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The Boston Globe


carlo rotella

Degree of uncertainty

For many college graduates, the bohemian phase is no longer optional

With the spring semester winding down, the seniors in my classes at Boston College have entered a short-timer's state of in-betweenness, balancing youthful optimism with anxiety and fatalism brought on by a bad job market. Some are hellbent on partying as hard as they can, but it's an increasingly forced and empty exercise in nostalgia. It's too late — about four years too late — for them to be playing at slacker irresponsibility, and they know it. Most seem ready, even impatient, to look beyond campus to the world of work.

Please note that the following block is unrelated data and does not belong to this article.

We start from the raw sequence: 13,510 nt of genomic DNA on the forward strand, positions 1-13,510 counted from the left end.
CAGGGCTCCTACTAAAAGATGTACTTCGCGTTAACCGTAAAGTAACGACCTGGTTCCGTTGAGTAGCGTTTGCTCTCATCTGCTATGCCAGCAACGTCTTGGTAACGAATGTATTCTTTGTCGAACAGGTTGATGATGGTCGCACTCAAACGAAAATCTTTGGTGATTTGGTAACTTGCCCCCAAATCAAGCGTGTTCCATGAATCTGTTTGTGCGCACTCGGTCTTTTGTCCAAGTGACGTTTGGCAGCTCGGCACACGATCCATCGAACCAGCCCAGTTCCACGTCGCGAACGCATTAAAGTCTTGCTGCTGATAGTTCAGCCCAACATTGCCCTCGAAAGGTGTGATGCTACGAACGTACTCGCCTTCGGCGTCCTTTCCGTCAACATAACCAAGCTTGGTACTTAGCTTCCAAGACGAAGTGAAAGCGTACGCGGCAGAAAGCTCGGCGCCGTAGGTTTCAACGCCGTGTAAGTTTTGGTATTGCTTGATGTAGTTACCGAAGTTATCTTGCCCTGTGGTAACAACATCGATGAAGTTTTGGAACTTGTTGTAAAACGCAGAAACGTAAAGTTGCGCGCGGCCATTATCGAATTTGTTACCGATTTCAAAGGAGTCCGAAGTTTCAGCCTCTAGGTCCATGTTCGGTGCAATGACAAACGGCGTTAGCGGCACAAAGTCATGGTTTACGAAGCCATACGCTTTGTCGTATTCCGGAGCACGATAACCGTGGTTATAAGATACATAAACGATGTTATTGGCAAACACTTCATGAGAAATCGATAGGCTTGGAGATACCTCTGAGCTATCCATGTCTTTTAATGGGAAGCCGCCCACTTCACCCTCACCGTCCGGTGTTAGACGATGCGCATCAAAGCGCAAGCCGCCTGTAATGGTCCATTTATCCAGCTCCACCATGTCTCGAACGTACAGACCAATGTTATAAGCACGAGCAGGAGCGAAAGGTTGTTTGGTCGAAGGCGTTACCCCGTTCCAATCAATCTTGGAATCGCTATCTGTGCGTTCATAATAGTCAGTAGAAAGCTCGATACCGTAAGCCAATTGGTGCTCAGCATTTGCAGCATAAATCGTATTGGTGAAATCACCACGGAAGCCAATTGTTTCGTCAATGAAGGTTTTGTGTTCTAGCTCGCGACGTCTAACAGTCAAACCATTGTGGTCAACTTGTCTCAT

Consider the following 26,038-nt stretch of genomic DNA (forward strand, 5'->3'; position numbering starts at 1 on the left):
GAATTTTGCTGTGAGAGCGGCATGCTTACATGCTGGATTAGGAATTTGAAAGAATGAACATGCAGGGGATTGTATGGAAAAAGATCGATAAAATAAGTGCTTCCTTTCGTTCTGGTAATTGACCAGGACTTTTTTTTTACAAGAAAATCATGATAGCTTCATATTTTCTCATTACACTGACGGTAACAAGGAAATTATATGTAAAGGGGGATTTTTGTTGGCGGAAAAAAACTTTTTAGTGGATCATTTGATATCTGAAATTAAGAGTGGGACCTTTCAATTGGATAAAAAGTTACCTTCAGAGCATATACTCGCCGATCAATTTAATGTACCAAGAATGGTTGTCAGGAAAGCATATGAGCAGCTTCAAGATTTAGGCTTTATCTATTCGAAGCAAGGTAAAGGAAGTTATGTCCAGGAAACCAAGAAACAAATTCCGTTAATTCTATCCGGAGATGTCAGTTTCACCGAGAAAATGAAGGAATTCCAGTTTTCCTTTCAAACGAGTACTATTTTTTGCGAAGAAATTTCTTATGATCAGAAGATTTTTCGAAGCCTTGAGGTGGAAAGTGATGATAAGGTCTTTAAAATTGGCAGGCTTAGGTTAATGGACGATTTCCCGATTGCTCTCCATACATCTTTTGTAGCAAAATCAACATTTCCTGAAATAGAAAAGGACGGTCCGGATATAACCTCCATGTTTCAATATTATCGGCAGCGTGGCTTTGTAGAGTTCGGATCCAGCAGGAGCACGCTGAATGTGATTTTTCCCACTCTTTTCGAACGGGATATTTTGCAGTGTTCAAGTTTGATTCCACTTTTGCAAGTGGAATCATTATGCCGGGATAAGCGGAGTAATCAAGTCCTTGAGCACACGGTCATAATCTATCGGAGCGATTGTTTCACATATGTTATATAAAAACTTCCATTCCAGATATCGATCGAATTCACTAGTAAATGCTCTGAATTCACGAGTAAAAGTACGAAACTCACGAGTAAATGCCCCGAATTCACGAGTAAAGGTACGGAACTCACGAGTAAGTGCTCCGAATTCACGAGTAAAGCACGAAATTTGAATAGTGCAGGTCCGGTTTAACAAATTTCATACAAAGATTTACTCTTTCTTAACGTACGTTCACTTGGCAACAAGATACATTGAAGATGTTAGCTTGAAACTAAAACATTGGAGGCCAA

Those with a job to report to after graduation feel lucky to have it but are already wondering if it's good enough. Those without a job who aren’t going straight on to grad school are preparing for uncertainty and for some cut-rate adventures in marginal adulthood — unless they're returning home to their parents, in which case they're feeling secret relief edged with shame and despair.

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